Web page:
Monday, February 3, 2014

P1 What Southern Baptists teach about the Bible - The early days

2 Peter 1:20-21 "But know this first of all, that no prophecy of Scripture is a matter of one’s own interpretation, 21 for no prophecy was ever made by an act of human will, but men moved by the Holy Spirit spoke from God."

What have Southern Baptists generally taught about the nature and authority of scripture? Today's post derives much of its material from the SBC website's section that details the SBC's historic position on the scriptures. The link is: (

I think you will find the quotes below to be illuminating and encouraging to your own faith. The figures below represent a sample of some of the greatest theologians, pastors and statesmen in the history of the Southern Baptist Convention. Today we will consider key figures from the SBC's early beginnings in the 19th century and tomorrow we will consider insights from key leaders from the later years of the twentieth century.

1. John L. Dagg
President, Mercer University

what was spoken and written by inspiration, came with as high authority as if it had proceeded from God without the use of human instrumentality. …Their peculiarities of thought, feeling, and style, had no more effect to prevent what they spoke and wrote from being the word of God, than their peculiarities of voice or of chirography. The question, whether inspiration extended to the very words of revelation, as well as to the thoughts and reasoning, is answered by Paul: "We preach, not in the words which man's wisdom teacheth, but which the Holy Ghost teacheth."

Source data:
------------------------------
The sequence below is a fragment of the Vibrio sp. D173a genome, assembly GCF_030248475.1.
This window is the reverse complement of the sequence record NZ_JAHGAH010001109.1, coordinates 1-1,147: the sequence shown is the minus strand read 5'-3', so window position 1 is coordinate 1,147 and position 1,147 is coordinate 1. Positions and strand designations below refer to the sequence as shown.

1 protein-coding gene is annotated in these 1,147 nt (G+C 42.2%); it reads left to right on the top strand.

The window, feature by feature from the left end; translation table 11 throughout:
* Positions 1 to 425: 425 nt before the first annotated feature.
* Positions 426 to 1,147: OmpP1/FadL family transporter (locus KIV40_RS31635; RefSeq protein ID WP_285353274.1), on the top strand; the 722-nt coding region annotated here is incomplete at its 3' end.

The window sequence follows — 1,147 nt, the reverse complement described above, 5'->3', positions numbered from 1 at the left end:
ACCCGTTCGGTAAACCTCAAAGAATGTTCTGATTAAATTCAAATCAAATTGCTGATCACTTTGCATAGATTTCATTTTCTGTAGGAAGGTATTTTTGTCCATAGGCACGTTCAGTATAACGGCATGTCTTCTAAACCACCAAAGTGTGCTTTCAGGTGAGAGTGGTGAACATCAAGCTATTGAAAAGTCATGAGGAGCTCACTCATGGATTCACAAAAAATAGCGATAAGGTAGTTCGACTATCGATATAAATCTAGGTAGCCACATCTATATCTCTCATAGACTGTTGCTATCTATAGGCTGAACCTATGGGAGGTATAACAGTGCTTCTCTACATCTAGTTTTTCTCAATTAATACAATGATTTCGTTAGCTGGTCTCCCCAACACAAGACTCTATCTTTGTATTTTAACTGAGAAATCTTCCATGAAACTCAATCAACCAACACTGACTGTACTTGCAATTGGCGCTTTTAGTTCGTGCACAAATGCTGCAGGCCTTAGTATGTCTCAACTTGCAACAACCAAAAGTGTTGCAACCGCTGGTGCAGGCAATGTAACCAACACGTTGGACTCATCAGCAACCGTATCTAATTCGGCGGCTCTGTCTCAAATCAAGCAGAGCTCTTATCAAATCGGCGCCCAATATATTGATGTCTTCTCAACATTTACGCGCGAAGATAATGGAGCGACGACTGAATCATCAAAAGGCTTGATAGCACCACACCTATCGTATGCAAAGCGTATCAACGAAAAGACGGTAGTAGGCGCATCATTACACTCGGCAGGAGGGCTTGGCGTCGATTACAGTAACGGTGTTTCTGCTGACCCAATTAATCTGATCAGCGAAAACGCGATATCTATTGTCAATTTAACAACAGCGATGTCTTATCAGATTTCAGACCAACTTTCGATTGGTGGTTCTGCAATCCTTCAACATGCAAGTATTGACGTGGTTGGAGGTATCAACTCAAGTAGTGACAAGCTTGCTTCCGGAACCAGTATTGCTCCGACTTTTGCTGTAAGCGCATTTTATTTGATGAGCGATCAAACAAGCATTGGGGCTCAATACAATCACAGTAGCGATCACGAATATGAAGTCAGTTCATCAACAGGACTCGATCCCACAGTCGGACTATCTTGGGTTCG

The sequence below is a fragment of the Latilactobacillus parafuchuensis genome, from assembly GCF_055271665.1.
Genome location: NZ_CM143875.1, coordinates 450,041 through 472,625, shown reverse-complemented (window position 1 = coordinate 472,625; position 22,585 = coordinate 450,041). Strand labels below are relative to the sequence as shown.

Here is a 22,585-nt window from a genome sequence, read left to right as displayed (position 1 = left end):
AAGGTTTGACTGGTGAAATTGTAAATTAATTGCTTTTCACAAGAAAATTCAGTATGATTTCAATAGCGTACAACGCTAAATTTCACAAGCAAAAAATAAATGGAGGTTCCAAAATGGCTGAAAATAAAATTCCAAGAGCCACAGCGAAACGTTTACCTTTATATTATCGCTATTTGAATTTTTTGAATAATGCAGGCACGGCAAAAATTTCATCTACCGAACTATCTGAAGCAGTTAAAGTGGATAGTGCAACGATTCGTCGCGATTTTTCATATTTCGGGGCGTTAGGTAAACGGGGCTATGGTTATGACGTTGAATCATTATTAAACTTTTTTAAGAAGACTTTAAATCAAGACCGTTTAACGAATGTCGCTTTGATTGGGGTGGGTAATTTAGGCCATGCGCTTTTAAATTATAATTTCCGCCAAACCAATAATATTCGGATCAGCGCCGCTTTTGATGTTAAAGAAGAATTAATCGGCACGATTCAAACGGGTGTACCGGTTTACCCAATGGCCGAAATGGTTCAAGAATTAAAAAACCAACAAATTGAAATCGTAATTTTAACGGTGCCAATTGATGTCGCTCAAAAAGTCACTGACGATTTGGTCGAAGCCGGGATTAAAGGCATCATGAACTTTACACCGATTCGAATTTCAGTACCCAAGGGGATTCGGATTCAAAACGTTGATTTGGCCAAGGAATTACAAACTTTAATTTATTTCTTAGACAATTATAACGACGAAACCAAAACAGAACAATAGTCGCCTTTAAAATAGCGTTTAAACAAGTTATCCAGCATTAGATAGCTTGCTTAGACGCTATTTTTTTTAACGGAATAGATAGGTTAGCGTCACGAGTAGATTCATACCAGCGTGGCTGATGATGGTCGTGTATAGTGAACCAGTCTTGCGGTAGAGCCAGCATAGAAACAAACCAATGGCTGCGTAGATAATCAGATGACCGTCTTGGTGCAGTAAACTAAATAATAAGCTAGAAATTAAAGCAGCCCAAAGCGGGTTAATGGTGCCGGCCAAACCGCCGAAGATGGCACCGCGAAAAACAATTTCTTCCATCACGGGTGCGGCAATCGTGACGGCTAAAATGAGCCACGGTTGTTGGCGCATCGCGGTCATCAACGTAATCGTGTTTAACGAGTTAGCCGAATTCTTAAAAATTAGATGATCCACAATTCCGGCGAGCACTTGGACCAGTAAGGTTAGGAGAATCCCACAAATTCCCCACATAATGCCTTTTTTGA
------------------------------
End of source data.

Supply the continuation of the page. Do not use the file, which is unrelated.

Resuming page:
--Manual of Theology (1857)

2. James P. Boyce
First President, Southern Baptist Theological Seminary President, Southern Baptist Convention, (1872-79,1888)

"How came it (the Bible) to be written? God inspired holy men to write it. Did they write it exactly as God wished? Yes; as much as if He had written every word himself. Ought it, therefore, to be believed and obeyed? Yes; as much as though God had spoken directly to us."
--A Brief Catechism of Bible Doctrine

3. John A. Broadus
Professor of New Testament Interpretation and Homiletics,
Southern Baptist Theological Seminary (1859 – 1895)

"The inspired writers learned many things by observation or inquiry, but they were preserved by the Holy Spirit from error whether in learning or in writing these things. …Those who concede errors in the Scriptures as to matter of fact, in order to remove conflict with some scientific opinions of our time, may tell us that they have great satisfaction in being at peace with science. But there are two drawbacks upon such a peace. It is the peace of sheer submission. …And it is only a partial and temporary peace. Other scientific men at once make still further demands, tending ever toward the complete abandonment of the supernatural. …If we assume that the inspiration of the Bible is only partial where are we to stop? Every man must then select ad libitum (Latin phrase meaning: whatever is up to the discretion of the reader) what portions of the Bible's teachings he will accept as true."
--A Catechism of Bible Teaching (1893);
--Three Questions as to the Bible (1883)

More tomorrow..........

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